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Kundalini Yoga


Last week I went to my first ever Kundalini class, taught by a fellow student. I had no idea what to expect, and was open to whatever happened. In the beginning I was informed that Kundalini is NOT a Hatha yoga. OK. The practice involved several exercises in which we laid on our backs and held our arms and feet in the air, while practicing the breath of fire. The breath of fire consists of rapid forced exhalations with relaxed but fast inhalations. The exhalations may be through the nose or mouth, depending.

It occurred to me that this exercise was all about returning the blood and lymph to the core, and then hastening venous return using the diaphragmatic pump. A wonderful exercise for anyone, it exercises core strength while also helping to maintain a strong cardiovascular system. I believe it fulfills very much the same function as "the one hundred" in pilates.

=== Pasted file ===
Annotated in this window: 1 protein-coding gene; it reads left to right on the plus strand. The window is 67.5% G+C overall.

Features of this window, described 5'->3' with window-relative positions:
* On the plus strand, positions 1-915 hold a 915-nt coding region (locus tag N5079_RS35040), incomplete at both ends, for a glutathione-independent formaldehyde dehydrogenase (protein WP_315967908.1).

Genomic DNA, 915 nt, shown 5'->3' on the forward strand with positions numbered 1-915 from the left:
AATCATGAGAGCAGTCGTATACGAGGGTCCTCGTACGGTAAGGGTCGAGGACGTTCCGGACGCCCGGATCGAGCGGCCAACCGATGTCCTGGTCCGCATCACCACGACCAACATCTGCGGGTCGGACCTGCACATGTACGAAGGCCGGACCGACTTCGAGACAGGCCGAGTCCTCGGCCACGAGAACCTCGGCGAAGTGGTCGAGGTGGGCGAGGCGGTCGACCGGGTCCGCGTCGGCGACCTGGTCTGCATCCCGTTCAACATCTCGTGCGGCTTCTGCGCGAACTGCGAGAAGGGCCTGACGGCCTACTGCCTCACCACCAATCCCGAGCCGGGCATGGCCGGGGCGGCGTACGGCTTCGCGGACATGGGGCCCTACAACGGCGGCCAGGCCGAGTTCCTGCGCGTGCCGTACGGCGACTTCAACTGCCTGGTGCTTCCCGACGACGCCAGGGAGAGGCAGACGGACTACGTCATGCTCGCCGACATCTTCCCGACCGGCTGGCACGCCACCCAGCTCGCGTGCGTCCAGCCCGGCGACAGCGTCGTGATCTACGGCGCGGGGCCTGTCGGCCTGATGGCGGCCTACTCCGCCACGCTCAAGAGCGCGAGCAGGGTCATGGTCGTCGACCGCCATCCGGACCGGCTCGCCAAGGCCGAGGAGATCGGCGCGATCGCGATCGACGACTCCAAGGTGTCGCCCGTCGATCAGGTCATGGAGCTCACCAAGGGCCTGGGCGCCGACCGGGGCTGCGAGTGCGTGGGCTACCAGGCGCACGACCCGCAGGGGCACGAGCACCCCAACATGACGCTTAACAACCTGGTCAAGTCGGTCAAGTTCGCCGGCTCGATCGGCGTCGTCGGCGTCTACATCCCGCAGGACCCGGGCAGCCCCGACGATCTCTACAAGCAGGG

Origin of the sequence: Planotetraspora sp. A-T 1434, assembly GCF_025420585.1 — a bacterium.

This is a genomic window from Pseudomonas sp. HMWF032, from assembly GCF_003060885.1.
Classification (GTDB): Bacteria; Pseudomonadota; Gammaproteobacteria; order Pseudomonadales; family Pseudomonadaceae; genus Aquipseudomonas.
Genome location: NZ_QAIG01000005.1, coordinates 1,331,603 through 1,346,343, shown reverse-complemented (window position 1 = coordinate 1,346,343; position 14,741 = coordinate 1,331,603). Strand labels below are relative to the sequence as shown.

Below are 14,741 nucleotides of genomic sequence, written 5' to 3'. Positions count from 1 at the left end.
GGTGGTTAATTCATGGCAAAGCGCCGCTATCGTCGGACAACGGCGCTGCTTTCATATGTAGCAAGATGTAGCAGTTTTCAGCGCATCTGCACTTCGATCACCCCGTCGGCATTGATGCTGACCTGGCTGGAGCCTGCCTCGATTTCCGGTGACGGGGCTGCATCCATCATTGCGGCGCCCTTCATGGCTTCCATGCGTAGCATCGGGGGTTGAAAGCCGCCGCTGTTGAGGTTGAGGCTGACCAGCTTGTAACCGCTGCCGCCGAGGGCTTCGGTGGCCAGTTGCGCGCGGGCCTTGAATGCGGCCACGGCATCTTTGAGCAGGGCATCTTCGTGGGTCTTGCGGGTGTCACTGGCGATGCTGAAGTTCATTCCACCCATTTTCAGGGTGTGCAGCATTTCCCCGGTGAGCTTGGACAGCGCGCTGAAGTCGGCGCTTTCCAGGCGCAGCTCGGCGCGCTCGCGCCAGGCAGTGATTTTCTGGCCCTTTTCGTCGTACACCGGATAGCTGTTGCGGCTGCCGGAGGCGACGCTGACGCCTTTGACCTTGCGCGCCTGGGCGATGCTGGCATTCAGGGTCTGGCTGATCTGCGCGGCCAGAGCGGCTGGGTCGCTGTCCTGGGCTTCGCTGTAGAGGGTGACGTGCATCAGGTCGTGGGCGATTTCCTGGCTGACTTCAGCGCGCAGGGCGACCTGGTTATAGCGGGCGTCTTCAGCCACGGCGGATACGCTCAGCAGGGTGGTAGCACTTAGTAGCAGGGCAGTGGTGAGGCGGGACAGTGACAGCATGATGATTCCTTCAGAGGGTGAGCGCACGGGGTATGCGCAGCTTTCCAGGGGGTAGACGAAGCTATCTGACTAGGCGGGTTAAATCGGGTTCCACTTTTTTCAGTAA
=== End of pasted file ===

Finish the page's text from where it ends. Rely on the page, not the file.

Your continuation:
Another exercise, or meditation, or asana....I don't know what to call it...involved sitting in a easy crosslegged position with the hands over the heart and the eyes focussed on the tip of the nose. The eyes were supposed to be mostly closed, just open enough that one could see the tip of the nose. It was supposed to be a heart opening exercise, but I was so busy trying to keep my eyes crossed and focussed and drooping that I couldn't feel my heart at all. It was only when I allowed my eyes to close all the way that the song of my heart came through.

For me, my dominant eye easily turned in and focussed on my nose, but my less dominant eye, because I do not usually look through it up that close, would tune out the nose, loose focus, loose direction, and drift straight again. It took a continuous act of will to keep it focussed and directed to my nose. After the practice, when I went to lecture, my eye felt tired, though it worked fine all day. I determined that I need to add this, the crossing of one's eyes under dropping eyelids, to my repertory. My eyes are unequal and can be trained and strengthened. Perhaps with mastery of my eyes, I will be able to perform this simple exercise and also feel my open heart.

It occurs to me that the poses and exercises that are the most difficult are always the ones that yield the greatest reward when practiced. I have learned so much from pigeon pose, which was impassable territory when first introduced.

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